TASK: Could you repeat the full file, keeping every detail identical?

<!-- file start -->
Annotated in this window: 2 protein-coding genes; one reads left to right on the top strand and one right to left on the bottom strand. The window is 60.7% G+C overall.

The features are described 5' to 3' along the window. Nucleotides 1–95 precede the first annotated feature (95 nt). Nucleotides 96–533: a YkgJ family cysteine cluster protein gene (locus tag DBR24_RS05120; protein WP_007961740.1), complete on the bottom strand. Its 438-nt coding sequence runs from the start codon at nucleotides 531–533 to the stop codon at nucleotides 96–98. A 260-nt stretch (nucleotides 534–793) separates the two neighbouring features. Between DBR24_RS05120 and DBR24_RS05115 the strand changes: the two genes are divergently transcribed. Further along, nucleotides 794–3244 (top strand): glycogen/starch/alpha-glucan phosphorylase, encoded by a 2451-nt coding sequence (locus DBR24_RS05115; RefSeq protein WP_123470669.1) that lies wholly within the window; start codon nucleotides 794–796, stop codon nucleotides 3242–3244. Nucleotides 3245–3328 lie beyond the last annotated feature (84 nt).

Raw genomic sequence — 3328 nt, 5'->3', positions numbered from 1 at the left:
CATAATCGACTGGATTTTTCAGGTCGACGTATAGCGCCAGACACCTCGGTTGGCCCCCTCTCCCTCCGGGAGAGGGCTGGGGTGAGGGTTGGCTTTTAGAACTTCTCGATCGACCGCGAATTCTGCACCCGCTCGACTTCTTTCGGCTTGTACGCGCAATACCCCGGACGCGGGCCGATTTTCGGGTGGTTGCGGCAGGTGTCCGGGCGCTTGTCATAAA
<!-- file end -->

Annotated in this window: 2 protein-coding genes; one reads left to right on the top strand and one right to left on the bottom strand. The window is 60.7% G+C overall.

The features are described 5' to 3' along the window. Nucleotides 1–95 precede the first annotated feature (95 nt). Nucleotides 96–533: a YkgJ family cysteine cluster protein gene (locus tag DBR24_RS05120; protein WP_007961740.1), complete on the bottom strand. Its 438-nt coding sequence runs from the start codon at nucleotides 531–533 to the stop codon at nucleotides 96–98. A 260-nt stretch (nucleotides 534–793) separates the two neighbouring features. Between DBR24_RS05120 and DBR24_RS05115 the strand changes: the two genes are divergently transcribed. Further along, nucleotides 794–3244 (top strand): glycogen/starch/alpha-glucan phosphorylase, encoded by a 2451-nt coding sequence (locus DBR24_RS05115; RefSeq protein WP_123470669.1) that lies wholly within the window; start codon nucleotides 794–796, stop codon nucleotides 3242–3244. Nucleotides 3245–3328 lie beyond the last annotated feature (84 nt).

Raw genomic sequence — 3328 nt, 5'->3', positions numbered from 1 at the left:
CATAATCGACTGGATTTTTCAGGTCGACGTATAGCGCCAGACACCTCGGTTGGCCCCCTCTCCCTCCGGGAGAGGGCTGGGGTGAGGGTTGGCTTTTAGAACTTCTCGATCGACCGCGAATTCTGCACCCGCTCGACTTCTTTCGGCTTGTACGCGCAATACCCCGGACGCGGGCCGATTTTCGGGTGGTTGCGGCAGGTGTCCGGGCGCTTGTCATAAA